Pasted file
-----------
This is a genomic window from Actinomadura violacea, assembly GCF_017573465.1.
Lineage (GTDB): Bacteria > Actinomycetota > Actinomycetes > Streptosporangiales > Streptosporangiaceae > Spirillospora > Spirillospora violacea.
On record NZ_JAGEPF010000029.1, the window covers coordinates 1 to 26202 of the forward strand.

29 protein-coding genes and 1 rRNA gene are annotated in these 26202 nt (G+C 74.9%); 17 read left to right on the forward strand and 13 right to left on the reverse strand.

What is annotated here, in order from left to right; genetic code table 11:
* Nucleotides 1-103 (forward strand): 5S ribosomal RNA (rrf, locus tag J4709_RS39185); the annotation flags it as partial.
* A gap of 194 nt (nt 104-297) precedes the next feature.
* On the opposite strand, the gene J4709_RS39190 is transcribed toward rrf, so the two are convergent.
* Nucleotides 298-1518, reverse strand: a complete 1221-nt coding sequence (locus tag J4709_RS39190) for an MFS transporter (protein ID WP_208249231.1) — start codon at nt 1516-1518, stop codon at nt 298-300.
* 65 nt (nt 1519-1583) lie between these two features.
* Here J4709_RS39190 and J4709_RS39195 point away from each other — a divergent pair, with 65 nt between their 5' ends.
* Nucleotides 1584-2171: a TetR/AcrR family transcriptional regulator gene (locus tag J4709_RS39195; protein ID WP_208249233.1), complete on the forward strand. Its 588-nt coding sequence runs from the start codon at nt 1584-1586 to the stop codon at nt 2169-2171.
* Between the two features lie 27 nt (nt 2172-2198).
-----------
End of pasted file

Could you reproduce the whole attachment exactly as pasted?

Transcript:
This is a genomic window from Actinomadura violacea, assembly GCF_017573465.1.
Lineage (GTDB): Bacteria > Actinomycetota > Actinomycetes > Streptosporangiales > Streptosporangiaceae > Spirillospora > Spirillospora violacea.
On record NZ_JAGEPF010000029.1, the window covers coordinates 1 to 26202 of the forward strand.

29 protein-coding genes and 1 rRNA gene are annotated in these 26202 nt (G+C 74.9%); 17 read left to right on the forward strand and 13 right to left on the reverse strand.

What is annotated here, in order from left to right; genetic code table 11:
* Nucleotides 1-103 (forward strand): 5S ribosomal RNA (rrf, locus tag J4709_RS39185); the annotation flags it as partial.
* A gap of 194 nt (nt 104-297) precedes the next feature.
* On the opposite strand, the gene J4709_RS39190 is transcribed toward rrf, so the two are convergent.
* Nucleotides 298-1518, reverse strand: a complete 1221-nt coding sequence (locus tag J4709_RS39190) for an MFS transporter (protein ID WP_208249231.1) — start codon at nt 1516-1518, stop codon at nt 298-300.
* 65 nt (nt 1519-1583) lie between these two features.
* Here J4709_RS39190 and J4709_RS39195 point away from each other — a divergent pair, with 65 nt between their 5' ends.
* Nucleotides 1584-2171: a TetR/AcrR family transcriptional regulator gene (locus tag J4709_RS39195; protein ID WP_208249233.1), complete on the forward strand. Its 588-nt coding sequence runs from the start codon at nt 1584-1586 to the stop codon at nt 2169-2171.
* Between the two features lie 27 nt (nt 2172-2198).